US journalist trapped in Aleppo feared he would be executed by Syrian army
Trapped US journalist Bilal Abdul Kareem has described how he feared execution by Syrian government forces as they advanced on his refuge in rebel-held eastern Aleppo.
Asked what was going through his mind when he recorded what he dubbed as his "final" message on Monday Kareem said he believed he would be either shot or beheaded.
"They would probably shoot me because they are not friendly to journalists," he told Middle East Eye as he hid from the ongoing bombardment taking place outside.
"They are less friendly to western journalists. They [the Syrian army] probably don't know what to do... 'Should we shoot you? Should we cut your head off?'"
Kareem's message was one of despair and disappointment with the international community, and was widely shared via social media.
Having travelled to Syria for what he had hoped to be just three days, Kareem has been reporting on the developing situation in east Aleppo for the past four months after rebel-held areas of the city were surrounded by pro-Syrian government forces.
They [the Syrian army] probably don't know what to do... 'should we shoot you? Should we cut your head off?
After a ceasefire was announced on Monday, which had collapsed by Tuesday morning, he told MEE that he had looked forward to "sleeping in my own bed and a nice plate of hot food" after enduring months of food shortages and lack of electricity.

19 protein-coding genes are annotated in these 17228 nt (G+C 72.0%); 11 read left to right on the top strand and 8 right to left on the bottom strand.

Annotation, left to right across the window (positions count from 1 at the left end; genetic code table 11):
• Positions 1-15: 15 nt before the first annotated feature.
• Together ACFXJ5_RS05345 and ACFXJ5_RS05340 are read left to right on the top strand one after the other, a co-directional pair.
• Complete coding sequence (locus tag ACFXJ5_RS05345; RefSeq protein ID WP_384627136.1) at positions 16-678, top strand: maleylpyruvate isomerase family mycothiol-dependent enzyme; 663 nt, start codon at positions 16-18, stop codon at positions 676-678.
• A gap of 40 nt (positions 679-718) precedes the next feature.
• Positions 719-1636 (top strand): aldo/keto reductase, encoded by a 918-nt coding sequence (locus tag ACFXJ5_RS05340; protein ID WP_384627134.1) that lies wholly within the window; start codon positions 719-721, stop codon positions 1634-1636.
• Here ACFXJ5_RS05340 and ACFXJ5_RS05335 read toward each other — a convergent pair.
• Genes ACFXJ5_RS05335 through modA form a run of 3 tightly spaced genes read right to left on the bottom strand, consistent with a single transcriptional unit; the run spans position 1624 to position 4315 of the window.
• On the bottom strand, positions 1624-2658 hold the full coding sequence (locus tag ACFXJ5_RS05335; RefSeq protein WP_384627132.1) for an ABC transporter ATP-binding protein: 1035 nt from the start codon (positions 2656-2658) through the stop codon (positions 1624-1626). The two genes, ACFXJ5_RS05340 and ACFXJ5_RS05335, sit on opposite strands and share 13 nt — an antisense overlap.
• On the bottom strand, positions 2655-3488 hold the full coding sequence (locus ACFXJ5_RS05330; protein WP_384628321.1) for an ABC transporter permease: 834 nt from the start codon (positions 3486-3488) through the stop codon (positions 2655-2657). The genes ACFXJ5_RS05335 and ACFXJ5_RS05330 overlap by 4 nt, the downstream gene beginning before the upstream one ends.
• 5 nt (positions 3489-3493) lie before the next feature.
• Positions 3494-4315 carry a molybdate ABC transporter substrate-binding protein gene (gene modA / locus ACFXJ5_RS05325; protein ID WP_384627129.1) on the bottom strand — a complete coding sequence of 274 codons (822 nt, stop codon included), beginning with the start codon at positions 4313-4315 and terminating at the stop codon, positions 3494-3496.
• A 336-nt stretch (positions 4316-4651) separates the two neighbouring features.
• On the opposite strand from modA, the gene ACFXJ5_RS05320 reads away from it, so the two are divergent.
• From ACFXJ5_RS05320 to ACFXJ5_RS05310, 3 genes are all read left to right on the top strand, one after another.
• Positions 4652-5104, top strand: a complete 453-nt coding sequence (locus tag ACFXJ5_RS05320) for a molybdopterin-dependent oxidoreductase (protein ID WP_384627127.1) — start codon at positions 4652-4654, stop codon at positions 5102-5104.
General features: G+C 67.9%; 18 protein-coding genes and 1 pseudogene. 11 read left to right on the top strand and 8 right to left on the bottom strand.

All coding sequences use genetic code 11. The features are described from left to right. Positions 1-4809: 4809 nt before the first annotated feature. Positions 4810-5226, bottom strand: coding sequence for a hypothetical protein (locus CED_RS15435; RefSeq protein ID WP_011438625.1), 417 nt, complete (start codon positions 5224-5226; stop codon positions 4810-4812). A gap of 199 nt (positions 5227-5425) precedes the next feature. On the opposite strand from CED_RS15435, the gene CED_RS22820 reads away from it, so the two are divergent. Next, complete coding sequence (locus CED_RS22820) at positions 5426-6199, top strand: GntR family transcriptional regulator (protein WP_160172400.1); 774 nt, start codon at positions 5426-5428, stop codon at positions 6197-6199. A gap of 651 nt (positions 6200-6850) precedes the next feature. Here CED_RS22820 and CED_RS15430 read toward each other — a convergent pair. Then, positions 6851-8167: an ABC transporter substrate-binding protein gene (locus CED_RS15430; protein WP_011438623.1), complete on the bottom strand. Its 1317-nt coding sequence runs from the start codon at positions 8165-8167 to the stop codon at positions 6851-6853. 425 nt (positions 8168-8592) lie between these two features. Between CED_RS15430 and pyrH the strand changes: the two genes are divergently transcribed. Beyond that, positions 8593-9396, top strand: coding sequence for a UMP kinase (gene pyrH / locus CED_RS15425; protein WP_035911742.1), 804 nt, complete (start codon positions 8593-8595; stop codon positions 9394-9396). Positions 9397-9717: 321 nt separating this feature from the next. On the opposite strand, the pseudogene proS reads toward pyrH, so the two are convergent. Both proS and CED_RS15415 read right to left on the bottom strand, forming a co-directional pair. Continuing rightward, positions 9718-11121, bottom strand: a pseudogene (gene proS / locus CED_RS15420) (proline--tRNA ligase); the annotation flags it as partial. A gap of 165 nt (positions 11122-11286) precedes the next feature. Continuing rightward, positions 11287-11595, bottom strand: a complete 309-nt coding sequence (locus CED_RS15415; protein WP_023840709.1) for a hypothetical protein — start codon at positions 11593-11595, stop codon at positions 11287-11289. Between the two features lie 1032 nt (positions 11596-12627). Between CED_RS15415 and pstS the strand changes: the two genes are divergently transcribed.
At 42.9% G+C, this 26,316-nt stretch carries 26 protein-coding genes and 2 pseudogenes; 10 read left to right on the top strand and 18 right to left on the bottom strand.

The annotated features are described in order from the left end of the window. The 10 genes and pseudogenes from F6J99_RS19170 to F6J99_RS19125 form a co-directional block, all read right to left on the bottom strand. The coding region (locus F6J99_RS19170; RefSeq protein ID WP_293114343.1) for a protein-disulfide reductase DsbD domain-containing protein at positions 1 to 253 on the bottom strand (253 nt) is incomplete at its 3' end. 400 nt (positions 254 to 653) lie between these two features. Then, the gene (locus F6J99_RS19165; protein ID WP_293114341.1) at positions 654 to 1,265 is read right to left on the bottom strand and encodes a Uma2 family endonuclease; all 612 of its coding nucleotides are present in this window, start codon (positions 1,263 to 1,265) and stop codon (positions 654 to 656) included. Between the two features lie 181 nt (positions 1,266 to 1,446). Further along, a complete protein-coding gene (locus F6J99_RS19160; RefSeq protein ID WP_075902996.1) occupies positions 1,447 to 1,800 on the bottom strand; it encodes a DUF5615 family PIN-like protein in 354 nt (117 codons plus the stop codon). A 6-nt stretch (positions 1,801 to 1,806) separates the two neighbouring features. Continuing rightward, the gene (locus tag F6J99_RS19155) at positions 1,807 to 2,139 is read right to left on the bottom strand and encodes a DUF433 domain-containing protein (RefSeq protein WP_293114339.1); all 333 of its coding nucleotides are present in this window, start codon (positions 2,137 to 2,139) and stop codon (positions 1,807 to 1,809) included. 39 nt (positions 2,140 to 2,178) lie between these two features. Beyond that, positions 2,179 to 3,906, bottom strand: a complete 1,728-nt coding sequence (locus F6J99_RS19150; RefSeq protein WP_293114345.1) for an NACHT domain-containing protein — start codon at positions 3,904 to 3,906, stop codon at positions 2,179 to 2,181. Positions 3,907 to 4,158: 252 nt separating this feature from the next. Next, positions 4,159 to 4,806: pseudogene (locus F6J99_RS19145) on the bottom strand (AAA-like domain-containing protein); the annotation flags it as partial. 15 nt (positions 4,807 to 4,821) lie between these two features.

Summing up the main challenges of life under siege, he said simply: "Bombs, no food."
'Bringing people information'
Despite these conditions, he has continued to report on the deteriorating situation via his independent media outlet, On the Ground News (OGN).
When asked whether he had become more of a campaign journalist and an unofficial spokesperson for those trapped in the city, he said: "I am going to report what I saw. Does that make me an activist because I clearly saw aggression on the part of one party against another? I don't think that makes me an activist. I think that makes me a journalist."
Via On the Ground News, Kareem has also interviewed rebel leaders leading the fight against pro-government forces, prompting critics to condemn him for seeming to provide a platform for rebel groups such as the formerly al-Qaeda-aligned Jabhat Fateh al-Sham.
Responding to these accusations, Kareem said: "OGN is dedicated to bringing people the information they need to make an intelligent decision, in terms of who is who and what is what, here on the ground."
This entailed interviewing figures "who some people may not like". He put to his critics whether they would "simply want to get the information that your governments want you to have, or do you actually want the information that is for real, so you can make your own determination?"
Reporting from eastern Aleppo has, however, proven difficult, with his small team of journalists regularly finding themselves close to the frontline, surviving near misses from Syrian and Russian air strikes and enduring the same living conditions as civilians still trapped in the small rebel enclave of a few square kilometres.
'Sometimes they're dead, sometimes they're not'